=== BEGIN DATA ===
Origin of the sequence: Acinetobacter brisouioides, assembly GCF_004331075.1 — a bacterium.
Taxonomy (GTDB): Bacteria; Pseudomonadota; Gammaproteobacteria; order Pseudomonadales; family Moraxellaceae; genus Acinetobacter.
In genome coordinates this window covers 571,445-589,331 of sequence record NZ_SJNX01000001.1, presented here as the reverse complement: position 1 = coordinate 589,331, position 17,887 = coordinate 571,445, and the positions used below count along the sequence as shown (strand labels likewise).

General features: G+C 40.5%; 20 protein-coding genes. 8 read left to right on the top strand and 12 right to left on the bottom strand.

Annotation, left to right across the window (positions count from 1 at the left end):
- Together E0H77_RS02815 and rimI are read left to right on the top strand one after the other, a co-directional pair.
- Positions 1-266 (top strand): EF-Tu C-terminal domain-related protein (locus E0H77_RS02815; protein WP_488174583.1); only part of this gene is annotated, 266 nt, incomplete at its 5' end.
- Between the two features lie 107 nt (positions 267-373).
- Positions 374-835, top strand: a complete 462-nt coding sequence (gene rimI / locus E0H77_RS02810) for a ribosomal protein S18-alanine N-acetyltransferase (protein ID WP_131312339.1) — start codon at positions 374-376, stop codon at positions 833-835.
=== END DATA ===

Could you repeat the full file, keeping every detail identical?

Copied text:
Origin of the sequence: Acinetobacter brisouioides, assembly GCF_004331075.1 — a bacterium.
Taxonomy (GTDB): Bacteria; Pseudomonadota; Gammaproteobacteria; order Pseudomonadales; family Moraxellaceae; genus Acinetobacter.
In genome coordinates this window covers 571,445-589,331 of sequence record NZ_SJNX01000001.1, presented here as the reverse complement: position 1 = coordinate 589,331, position 17,887 = coordinate 571,445, and the positions used below count along the sequence as shown (strand labels likewise).

General features: G+C 40.5%; 20 protein-coding genes. 8 read left to right on the top strand and 12 right to left on the bottom strand.

Annotation, left to right across the window (positions count from 1 at the left end):
- Together E0H77_RS02815 and rimI are read left to right on the top strand one after the other, a co-directional pair.
- Positions 1-266 (top strand): EF-Tu C-terminal domain-related protein (locus E0H77_RS02815; protein WP_488174583.1); only part of this gene is annotated, 266 nt, incomplete at its 5' end.
- Between the two features lie 107 nt (positions 267-373).
- Positions 374-835, top strand: a complete 462-nt coding sequence (gene rimI / locus E0H77_RS02810) for a ribosomal protein S18-alanine N-acetyltransferase (protein ID WP_131312339.1) — start codon at positions 374-376, stop codon at positions 833-835.